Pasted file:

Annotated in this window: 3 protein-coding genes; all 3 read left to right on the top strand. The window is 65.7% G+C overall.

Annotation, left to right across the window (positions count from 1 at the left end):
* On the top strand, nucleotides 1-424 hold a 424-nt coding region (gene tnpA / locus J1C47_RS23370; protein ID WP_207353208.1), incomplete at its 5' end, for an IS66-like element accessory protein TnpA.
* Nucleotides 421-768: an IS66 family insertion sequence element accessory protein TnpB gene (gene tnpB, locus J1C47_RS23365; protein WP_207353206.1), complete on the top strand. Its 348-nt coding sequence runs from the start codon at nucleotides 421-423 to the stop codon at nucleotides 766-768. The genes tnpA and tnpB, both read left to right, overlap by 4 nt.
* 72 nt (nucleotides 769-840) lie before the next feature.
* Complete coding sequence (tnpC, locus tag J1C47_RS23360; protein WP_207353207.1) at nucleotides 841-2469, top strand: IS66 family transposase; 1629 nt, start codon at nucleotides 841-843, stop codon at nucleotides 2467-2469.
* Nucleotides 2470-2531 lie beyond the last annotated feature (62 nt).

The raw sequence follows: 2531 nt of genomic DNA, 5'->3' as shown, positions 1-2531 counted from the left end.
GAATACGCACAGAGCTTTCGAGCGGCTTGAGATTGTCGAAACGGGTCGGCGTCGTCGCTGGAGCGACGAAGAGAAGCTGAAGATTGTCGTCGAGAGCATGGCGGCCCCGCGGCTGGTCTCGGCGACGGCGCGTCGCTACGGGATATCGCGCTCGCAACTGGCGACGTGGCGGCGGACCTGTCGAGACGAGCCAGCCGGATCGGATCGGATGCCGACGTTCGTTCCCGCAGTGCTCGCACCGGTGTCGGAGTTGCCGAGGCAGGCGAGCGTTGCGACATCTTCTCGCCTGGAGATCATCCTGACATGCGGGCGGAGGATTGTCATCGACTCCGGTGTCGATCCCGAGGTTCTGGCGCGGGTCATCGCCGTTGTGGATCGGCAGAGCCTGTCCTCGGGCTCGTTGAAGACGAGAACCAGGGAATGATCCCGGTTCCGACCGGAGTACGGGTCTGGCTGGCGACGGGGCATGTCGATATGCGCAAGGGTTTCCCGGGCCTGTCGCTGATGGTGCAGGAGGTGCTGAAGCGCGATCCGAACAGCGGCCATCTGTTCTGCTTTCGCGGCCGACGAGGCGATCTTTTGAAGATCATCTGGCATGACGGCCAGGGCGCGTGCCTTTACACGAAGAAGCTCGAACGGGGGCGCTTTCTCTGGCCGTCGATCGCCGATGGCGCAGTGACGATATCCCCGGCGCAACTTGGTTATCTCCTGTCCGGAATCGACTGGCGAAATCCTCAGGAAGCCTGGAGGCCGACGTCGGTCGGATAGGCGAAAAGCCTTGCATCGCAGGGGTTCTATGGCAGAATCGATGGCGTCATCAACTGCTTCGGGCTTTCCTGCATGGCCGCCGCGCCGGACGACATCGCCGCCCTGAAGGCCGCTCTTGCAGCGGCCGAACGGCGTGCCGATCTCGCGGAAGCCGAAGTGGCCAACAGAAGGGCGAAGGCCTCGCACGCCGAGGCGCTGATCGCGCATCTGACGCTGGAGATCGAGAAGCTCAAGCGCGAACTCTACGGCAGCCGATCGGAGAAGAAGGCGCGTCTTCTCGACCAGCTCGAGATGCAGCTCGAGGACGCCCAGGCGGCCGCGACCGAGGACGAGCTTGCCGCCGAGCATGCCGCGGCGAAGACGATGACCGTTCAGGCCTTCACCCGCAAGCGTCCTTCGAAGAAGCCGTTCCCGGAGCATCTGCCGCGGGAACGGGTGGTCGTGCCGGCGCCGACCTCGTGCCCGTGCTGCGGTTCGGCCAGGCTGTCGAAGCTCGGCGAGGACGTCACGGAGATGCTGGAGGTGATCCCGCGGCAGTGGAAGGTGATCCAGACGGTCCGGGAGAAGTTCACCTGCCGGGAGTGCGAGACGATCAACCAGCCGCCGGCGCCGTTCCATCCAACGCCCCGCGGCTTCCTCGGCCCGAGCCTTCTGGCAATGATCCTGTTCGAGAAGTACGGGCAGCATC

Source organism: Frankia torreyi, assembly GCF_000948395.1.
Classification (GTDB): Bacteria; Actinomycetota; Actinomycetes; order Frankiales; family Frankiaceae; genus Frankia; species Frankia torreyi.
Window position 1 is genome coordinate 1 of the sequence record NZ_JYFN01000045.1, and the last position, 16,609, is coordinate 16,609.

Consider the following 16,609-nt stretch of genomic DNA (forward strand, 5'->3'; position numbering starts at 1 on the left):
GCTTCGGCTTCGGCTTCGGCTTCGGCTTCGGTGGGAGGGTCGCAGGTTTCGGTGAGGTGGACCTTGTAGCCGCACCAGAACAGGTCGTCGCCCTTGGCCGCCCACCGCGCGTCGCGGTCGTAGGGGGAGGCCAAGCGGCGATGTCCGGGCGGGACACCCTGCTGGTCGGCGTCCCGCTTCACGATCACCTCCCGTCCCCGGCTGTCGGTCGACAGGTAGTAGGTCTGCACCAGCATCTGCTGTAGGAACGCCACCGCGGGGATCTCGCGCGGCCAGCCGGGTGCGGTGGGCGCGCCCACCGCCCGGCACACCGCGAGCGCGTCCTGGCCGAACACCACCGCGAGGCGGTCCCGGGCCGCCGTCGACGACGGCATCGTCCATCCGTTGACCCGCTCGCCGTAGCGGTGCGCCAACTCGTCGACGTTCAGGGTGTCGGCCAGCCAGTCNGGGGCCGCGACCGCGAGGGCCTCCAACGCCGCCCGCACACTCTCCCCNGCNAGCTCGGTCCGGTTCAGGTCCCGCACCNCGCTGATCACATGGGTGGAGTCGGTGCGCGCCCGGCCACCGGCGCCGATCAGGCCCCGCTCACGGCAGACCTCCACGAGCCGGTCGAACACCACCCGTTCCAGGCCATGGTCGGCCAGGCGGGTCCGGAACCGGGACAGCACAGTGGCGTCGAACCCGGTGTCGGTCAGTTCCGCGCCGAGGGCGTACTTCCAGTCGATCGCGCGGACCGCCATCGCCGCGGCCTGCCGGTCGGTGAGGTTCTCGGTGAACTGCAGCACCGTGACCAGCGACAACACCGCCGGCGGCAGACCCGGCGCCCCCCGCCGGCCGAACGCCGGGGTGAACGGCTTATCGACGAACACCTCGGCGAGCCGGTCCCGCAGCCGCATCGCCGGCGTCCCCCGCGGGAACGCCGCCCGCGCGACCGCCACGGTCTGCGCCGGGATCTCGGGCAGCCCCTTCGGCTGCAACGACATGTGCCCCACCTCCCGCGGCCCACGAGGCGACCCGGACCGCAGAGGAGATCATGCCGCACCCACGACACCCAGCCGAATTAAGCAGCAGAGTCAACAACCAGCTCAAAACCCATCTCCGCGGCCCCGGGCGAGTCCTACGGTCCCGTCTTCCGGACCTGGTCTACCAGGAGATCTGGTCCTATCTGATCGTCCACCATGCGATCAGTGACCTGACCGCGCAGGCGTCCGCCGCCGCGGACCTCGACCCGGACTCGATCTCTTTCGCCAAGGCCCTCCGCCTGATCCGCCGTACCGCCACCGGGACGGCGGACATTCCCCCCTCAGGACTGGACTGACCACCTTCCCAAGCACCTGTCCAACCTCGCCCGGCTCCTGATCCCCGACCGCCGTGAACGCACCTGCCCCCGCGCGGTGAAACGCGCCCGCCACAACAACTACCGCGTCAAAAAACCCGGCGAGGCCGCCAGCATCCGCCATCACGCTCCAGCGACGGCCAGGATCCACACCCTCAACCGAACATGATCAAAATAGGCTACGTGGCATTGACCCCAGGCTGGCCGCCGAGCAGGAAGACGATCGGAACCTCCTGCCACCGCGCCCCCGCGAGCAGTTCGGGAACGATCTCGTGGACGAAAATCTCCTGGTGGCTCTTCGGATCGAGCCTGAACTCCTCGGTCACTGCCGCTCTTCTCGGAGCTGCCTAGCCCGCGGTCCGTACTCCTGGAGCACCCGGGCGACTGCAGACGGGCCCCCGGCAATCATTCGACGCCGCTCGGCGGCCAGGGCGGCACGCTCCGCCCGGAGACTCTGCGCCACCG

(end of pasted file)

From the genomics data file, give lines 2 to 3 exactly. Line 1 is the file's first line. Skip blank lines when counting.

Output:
Annotation, left to right across the window (positions count from 1 at the left end):
* On the top strand, nucleotides 1-424 hold a 424-nt coding region (gene tnpA / locus J1C47_RS23370; protein ID WP_207353208.1), incomplete at its 5' end, for an IS66-like element accessory protein TnpA.